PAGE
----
It is said that the practice of foot binding originated among court dancers in the early Song Dynasty (960-1279). The earliest relevant written records date to the 13th century and refer to the fame of the dancing girls with tiny feet and beautiful bow shoes at the court of the Southern Tang Dynasty (937-975) in southern-central China. Over the centuries foot binding was practiced by many elite families and later became widespread among all social levels. Many women with bound feet were able to walk unaided and work in the fields, albeit with greater limitation than women whose feet were not bound.
It is estimated that by the early 19th century up to 40% , and possibly higher, of Chinese women had their feet bound. Among the elite women this would have been nearly 100%. Most of these women were Han, but other groups such as the Dungan and Hui peoples and some Cantonese practices this ‘art’ as well. Some families practiced variations of foot binding, such as loose binding, which did not break the bones of the arch and toes but simply narrowed the foot.
In contrast, since 1644 when the Manchu Qing Dynasty came to power in China, Manchu women were forbidden to bind their feet. Instead they invented their own form of shoe with a platform or central pedestal that meant they walked in a similar, swaying manner. These shoes were called “flower bowl” or sometimes ‘boat’ and ‘moon’ shoes.
The widespread acceptance and popularity of foot binding is reflected in the presence, during the latter half of the 19th and early 20th centuries, of troops of dancers with bound feet, as well as circus performers who stood on moving horses. The diaspora of Chinese families throughout the world in the 19th century, also meant that women with bound feet could be found in Europe, Asia, notably Hong Kong and Indonesia, as well as America.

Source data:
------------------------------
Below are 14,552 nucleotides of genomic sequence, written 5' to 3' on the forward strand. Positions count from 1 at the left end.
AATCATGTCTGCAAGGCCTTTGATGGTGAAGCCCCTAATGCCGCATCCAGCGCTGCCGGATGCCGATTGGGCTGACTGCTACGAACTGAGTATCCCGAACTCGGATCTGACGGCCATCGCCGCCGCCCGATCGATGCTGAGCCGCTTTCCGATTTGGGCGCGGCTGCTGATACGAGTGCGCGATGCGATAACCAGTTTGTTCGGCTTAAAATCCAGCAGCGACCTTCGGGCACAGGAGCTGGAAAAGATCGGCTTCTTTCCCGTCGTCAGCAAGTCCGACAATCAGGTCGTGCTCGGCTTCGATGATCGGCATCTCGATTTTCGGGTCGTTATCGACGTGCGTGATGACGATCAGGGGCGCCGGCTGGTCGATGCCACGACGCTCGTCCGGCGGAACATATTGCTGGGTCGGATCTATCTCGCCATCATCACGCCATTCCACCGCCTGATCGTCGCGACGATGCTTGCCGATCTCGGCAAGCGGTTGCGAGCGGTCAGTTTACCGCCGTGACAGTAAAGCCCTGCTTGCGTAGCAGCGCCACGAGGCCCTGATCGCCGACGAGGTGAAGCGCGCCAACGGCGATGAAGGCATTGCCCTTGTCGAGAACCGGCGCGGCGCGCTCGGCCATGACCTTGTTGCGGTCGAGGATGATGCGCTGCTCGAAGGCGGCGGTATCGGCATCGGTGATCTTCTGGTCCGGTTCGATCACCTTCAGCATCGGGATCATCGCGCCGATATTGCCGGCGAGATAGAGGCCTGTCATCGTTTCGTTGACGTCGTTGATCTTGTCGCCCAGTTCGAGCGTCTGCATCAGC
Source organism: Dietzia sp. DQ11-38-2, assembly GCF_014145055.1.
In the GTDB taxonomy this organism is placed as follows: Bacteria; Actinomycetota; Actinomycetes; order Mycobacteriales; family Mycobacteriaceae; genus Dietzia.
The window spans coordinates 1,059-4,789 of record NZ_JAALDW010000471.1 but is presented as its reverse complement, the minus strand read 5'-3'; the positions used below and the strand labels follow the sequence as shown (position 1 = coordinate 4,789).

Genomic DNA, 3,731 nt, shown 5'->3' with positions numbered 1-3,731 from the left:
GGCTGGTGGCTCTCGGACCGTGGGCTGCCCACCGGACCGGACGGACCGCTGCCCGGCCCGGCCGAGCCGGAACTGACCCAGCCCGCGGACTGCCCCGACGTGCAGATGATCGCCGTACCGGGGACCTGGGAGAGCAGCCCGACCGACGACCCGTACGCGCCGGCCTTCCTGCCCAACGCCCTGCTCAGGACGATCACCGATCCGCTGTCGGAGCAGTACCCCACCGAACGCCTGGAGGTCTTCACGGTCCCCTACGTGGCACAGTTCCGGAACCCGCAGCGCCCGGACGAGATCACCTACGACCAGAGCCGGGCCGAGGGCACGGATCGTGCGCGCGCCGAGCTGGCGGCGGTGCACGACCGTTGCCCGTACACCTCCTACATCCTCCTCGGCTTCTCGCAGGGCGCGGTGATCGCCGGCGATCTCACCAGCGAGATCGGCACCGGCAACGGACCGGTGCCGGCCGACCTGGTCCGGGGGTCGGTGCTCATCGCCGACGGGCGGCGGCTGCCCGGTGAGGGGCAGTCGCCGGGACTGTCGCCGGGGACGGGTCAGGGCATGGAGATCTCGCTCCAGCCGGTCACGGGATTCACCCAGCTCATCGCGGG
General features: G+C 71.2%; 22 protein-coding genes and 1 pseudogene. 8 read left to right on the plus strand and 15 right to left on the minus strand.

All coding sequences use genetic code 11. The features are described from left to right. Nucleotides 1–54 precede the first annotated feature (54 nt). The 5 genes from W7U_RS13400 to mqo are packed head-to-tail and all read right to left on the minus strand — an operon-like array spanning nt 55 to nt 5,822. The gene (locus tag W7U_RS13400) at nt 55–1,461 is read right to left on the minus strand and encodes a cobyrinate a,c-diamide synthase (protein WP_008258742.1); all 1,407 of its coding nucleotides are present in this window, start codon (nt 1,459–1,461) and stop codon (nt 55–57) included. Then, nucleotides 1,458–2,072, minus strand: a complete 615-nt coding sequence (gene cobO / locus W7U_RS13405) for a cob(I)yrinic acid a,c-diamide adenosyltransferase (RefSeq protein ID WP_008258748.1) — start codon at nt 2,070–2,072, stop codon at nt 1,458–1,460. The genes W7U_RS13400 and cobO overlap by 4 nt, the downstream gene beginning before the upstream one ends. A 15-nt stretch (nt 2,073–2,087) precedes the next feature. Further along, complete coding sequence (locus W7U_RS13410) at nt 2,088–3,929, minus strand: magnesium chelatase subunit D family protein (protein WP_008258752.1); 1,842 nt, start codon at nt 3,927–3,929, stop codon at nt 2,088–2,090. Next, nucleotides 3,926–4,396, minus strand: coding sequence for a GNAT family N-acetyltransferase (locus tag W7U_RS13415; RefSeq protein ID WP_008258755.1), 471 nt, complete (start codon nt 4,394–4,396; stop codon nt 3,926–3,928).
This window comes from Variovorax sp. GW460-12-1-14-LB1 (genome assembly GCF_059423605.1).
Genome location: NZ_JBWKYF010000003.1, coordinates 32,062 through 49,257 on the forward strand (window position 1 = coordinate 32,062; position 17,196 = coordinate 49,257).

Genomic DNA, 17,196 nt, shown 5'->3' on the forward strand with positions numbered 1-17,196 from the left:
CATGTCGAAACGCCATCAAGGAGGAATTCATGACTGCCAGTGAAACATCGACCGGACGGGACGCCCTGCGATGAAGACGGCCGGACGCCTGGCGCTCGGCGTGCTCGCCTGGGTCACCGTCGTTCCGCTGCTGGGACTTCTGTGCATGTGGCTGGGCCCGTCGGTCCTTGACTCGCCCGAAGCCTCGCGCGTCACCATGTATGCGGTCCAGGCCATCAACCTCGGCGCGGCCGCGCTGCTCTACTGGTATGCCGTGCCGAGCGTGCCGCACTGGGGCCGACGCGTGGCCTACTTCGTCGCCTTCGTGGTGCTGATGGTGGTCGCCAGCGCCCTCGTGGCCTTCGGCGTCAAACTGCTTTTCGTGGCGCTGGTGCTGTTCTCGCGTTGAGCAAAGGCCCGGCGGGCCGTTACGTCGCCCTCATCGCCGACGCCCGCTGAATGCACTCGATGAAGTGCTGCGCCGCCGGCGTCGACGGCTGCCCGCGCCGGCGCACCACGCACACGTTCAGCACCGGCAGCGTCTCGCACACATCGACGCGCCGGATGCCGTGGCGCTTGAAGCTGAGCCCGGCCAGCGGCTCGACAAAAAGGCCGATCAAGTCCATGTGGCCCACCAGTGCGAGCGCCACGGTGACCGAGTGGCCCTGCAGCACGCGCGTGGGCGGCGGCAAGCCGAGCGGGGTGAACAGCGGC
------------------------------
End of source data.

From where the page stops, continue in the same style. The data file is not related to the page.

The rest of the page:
During the late 19th century Chinese, Western and Muslim reformers challenged foot binding, but it was not until the early 20th century that foot binding began to die out. This was due to concepts of ‘modernization’ (Westernization), changes in social conditions, as well as various active anti-foot binding campaigns. Some groups, for example, argued that foot binding weakened China as it disabled and enfeebled women, who in turn might bear weak sons. Others attack it as causing women suffering, but the latter seem to have been in the minority.
The Empress Dowager Cixi, a Manchu, issued an edict forbidding foot binding, but it was never seriously enforced. 1912 saw the fall of the Qing Dynasty and the introduction of the Nationalist government of the Republic of China. They officially banned foot binding, but with little vigour or success. It was not until the Communists came into power in 1949 that the practice was forbidden and remains officially banned in China to the present day.